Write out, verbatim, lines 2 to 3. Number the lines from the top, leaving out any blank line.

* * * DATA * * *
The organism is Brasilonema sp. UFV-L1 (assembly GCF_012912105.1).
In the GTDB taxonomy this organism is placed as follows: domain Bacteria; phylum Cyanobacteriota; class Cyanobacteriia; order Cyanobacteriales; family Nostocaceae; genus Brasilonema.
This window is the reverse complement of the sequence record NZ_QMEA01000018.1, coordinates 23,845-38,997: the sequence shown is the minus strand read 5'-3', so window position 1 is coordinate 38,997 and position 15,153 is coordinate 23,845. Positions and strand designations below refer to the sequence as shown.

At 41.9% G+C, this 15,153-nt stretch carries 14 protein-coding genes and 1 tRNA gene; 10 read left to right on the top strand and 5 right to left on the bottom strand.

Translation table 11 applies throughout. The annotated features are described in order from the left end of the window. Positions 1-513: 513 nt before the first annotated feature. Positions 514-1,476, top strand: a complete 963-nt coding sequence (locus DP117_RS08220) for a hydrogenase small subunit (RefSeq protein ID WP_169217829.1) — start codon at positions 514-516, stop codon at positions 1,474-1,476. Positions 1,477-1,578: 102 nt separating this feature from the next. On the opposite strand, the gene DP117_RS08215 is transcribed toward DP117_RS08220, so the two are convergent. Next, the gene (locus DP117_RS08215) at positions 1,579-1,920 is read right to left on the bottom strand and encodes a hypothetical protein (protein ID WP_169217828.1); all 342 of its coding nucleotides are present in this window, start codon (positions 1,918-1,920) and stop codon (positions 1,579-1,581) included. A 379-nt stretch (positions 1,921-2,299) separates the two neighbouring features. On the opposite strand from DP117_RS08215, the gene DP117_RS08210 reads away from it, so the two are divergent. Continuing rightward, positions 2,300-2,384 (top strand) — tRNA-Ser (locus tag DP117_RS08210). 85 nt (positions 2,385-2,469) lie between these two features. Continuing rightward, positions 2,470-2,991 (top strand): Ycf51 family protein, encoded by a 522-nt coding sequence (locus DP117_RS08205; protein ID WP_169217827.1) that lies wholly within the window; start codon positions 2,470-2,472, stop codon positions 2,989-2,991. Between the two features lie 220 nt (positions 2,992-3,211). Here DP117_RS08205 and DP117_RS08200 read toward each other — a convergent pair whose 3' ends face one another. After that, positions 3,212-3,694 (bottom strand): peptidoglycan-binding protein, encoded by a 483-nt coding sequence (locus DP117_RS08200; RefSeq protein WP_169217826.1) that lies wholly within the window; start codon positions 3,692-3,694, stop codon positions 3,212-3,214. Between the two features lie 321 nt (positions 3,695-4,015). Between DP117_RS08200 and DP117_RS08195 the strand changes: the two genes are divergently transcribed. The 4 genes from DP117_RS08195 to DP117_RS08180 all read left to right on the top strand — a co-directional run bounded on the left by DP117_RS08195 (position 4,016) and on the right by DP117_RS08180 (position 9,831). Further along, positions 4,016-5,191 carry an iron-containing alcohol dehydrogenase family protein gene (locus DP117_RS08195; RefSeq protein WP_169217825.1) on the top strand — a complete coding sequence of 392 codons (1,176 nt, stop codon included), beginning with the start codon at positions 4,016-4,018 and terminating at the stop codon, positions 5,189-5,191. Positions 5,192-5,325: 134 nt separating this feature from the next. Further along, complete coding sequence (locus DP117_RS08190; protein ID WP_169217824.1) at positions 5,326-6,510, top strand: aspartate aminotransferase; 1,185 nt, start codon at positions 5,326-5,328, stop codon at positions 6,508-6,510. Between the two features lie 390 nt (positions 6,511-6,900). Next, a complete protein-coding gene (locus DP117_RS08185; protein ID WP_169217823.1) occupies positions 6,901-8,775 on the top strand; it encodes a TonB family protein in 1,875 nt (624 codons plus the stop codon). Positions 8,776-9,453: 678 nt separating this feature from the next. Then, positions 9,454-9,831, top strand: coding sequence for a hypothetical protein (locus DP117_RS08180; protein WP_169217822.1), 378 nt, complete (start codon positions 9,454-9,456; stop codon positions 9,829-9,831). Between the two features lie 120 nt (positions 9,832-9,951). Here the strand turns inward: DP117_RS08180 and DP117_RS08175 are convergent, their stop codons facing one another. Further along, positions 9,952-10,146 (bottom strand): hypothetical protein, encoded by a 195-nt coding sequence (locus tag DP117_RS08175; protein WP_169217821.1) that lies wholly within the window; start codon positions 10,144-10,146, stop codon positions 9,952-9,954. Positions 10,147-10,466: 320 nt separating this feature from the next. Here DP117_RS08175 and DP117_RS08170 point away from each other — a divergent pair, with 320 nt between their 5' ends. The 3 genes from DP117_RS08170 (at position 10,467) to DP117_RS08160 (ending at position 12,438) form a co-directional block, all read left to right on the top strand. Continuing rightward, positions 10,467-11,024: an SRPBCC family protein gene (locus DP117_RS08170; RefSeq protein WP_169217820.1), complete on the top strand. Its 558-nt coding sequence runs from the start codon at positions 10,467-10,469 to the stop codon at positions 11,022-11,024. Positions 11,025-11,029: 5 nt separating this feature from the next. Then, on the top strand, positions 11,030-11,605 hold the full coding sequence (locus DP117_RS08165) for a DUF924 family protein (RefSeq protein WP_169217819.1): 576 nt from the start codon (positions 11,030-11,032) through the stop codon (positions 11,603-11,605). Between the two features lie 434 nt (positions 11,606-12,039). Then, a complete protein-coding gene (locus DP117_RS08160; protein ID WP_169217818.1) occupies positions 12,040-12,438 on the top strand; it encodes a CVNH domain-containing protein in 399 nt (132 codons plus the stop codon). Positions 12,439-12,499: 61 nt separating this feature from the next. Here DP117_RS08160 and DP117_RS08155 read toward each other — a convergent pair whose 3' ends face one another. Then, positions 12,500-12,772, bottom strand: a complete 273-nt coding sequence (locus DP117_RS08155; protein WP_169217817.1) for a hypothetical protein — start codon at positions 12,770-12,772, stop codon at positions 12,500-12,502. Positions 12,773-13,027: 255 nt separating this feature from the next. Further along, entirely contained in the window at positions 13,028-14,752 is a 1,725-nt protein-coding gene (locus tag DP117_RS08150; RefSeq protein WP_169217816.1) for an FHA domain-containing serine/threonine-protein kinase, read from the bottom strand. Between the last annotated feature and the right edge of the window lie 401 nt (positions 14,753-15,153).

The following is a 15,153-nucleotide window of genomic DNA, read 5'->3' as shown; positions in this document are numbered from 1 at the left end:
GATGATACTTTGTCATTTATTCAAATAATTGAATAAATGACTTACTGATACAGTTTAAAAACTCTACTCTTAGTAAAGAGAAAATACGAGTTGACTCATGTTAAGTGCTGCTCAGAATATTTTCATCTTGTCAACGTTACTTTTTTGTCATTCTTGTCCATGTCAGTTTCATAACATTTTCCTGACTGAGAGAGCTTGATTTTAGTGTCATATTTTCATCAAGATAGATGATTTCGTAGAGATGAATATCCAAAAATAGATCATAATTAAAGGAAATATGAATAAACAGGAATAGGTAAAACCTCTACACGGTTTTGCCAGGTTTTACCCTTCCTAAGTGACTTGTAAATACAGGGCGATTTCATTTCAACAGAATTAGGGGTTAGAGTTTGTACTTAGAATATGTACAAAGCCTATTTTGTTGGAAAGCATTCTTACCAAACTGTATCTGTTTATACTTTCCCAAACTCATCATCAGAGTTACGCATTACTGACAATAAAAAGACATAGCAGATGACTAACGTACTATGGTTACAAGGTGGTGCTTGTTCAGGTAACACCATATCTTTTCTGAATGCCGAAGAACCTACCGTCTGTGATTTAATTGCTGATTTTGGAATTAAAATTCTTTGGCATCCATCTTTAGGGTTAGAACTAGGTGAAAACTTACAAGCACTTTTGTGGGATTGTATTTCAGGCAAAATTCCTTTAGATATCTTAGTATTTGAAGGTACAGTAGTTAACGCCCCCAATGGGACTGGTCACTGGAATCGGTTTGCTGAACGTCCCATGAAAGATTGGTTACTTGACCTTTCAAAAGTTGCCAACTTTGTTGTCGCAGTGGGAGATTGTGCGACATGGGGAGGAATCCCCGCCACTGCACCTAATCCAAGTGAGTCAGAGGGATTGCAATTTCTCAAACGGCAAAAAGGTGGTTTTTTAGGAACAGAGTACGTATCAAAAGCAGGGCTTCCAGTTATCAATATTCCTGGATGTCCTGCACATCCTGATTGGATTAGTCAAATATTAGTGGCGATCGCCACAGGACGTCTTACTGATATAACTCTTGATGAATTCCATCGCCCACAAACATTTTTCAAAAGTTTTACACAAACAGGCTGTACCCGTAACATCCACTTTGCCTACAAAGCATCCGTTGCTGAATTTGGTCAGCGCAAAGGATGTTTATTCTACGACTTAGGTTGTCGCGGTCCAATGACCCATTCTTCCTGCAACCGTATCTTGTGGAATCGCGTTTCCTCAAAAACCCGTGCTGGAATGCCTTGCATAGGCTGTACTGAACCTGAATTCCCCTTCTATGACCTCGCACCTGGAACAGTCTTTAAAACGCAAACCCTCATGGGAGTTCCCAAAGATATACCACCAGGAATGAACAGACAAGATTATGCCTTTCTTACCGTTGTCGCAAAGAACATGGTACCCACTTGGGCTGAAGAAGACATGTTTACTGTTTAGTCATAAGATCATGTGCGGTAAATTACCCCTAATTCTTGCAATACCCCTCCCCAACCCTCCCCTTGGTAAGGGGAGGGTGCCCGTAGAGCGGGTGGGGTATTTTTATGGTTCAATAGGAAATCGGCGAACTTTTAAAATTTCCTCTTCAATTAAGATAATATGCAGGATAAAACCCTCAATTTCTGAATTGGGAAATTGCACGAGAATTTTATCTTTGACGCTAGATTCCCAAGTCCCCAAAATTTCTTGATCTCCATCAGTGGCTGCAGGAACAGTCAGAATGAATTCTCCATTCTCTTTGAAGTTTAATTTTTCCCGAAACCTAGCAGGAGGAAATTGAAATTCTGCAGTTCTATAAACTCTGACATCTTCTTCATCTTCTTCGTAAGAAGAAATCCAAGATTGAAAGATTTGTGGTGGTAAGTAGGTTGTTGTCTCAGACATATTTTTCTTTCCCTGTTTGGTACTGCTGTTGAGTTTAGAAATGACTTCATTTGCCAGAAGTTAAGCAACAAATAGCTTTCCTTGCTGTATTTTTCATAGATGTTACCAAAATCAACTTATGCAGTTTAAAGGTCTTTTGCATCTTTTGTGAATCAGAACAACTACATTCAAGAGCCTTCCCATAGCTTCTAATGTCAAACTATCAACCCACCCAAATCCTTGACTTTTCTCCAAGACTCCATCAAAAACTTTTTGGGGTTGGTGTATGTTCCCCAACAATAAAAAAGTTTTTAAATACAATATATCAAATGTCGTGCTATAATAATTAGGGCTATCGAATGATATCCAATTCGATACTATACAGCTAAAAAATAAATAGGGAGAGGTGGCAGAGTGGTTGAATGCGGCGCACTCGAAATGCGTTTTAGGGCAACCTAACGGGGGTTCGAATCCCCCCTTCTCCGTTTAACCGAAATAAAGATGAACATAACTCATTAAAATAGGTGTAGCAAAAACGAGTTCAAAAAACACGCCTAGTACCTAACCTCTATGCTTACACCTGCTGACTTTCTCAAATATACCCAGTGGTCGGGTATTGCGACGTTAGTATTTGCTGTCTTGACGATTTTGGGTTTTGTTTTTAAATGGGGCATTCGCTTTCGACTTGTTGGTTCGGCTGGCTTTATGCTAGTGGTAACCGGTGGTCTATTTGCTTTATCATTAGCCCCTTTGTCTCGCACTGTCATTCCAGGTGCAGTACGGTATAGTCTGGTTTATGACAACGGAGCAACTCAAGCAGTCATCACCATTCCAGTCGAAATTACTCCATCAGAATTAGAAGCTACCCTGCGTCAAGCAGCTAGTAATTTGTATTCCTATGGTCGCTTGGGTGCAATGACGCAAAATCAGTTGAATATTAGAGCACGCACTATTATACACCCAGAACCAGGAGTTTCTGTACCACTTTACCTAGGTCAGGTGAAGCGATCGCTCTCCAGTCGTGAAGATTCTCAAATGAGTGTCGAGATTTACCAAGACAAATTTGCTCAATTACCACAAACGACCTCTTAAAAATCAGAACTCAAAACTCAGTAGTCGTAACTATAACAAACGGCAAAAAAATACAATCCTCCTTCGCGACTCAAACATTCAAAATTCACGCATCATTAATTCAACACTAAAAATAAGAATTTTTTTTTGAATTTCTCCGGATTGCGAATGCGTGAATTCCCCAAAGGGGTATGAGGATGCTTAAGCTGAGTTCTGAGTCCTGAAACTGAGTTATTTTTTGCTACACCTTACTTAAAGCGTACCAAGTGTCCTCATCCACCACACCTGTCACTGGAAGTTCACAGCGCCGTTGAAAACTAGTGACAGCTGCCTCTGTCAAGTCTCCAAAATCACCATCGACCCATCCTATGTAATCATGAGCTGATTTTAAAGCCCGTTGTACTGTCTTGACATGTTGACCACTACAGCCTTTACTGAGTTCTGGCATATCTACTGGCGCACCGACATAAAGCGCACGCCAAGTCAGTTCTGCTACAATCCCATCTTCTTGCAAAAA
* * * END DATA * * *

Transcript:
In the GTDB taxonomy this organism is placed as follows: domain Bacteria; phylum Cyanobacteriota; class Cyanobacteriia; order Cyanobacteriales; family Nostocaceae; genus Brasilonema.
This window is the reverse complement of the sequence record NZ_QMEA01000018.1, coordinates 23,845-38,997: the sequence shown is the minus strand read 5'-3', so window position 1 is coordinate 38,997 and position 15,153 is coordinate 23,845. Positions and strand designations below refer to the sequence as shown.